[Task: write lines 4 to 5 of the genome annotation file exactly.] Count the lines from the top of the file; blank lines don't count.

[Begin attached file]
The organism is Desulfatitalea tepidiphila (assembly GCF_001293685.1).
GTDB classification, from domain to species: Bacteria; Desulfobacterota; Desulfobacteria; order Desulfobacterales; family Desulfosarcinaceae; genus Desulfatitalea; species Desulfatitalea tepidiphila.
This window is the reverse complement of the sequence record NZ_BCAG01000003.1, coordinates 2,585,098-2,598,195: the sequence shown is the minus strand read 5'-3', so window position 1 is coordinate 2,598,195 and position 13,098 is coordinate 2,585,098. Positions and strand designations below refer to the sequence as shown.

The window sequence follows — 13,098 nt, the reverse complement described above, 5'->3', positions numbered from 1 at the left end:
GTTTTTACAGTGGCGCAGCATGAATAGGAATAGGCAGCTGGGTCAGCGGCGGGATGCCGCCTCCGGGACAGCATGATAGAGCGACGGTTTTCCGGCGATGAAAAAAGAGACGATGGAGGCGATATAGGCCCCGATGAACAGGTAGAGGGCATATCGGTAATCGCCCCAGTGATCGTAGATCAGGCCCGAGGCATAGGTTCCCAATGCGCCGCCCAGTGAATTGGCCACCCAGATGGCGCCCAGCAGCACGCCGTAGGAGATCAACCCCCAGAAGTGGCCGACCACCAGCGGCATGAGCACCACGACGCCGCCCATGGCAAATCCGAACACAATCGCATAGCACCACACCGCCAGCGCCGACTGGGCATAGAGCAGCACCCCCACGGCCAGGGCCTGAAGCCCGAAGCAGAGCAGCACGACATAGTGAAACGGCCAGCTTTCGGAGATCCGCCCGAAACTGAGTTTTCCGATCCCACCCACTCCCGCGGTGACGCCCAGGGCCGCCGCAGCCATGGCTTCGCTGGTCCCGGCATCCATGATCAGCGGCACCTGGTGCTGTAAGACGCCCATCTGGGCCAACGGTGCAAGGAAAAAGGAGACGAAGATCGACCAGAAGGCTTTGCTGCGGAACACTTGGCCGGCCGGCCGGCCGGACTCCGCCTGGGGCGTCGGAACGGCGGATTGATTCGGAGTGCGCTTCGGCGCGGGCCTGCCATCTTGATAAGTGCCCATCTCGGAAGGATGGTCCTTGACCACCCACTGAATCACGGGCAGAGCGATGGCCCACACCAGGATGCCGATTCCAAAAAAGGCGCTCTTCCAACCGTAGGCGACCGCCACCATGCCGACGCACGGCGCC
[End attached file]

The window sequence follows — 13,098 nt, the reverse complement described above, 5'->3', positions numbered from 1 at the left end:
GTTTTTACAGTGGCGCAGCATGAATAGGAATAGGCAGCTGGGTCAGCGGCGGGATGCCGCCTCCGGGACAGCATGATAGAGCGACGGTTTTCCGGCGATGAAAAAAGAGACGATGGAGGCGATATAGGCCCCGATGAACAGGTAGAGGGCATATCGGTAATCGCCCCAGTGATCGTAGATCAGGCCCGAGGCATAGGTTCCCAATGCGCCGCCCAGTGAATTGGCCACCCAGATGGCGCCCAGCAGCACGCCGTAGGAGATCAACCCCCAGAAGTGGCCGACCACCAGCGGCATGAGCACCACGACGCCGCCCATGGCAAATCCGAACACAATCGCATAGCACCACACCGCCAGCGCCGACTGGGCATAGAGCAGCACCCCCACGGCCAGGGCCTGAAGCCCGAAGCAGAGCAGCACGACATAGTGAAACGGCCAGCTTTCGGAGATCCGCCCGAAACTGAGTTTTCCGATCCCACCCACTCCCGCGGTGACGCCCAGGGCCGCCGCAGCCATGGCTTCGCTGGTCCCGGCATCCATGATCAGCGGCACCTGGTGCTGTAAGACGCCCATCTGGGCCAACGGTGCAAGGAAAAAGGAGACGAAGATCGACCAGAAGGCTTTGCTGCGGAACACTTGGCCGGCCGGCCGGCCGGACTCCGCCTGGGGCGTCGGAACGGCGGATTGATTCGGAGTGCGCTTCGGCGCGGGCCTGCCATCTTGATAAGTGCCCATCTCGGAAGGATGGTCCTTGACCACCCACTGAATCACGGGCAGAGCGATGGCCCACACCAGGATGCCGATTCCAAAAAAGGCGCTCTTCCAACCGTAGGCGACCGCCACCATGCCGACGCACGGCGCC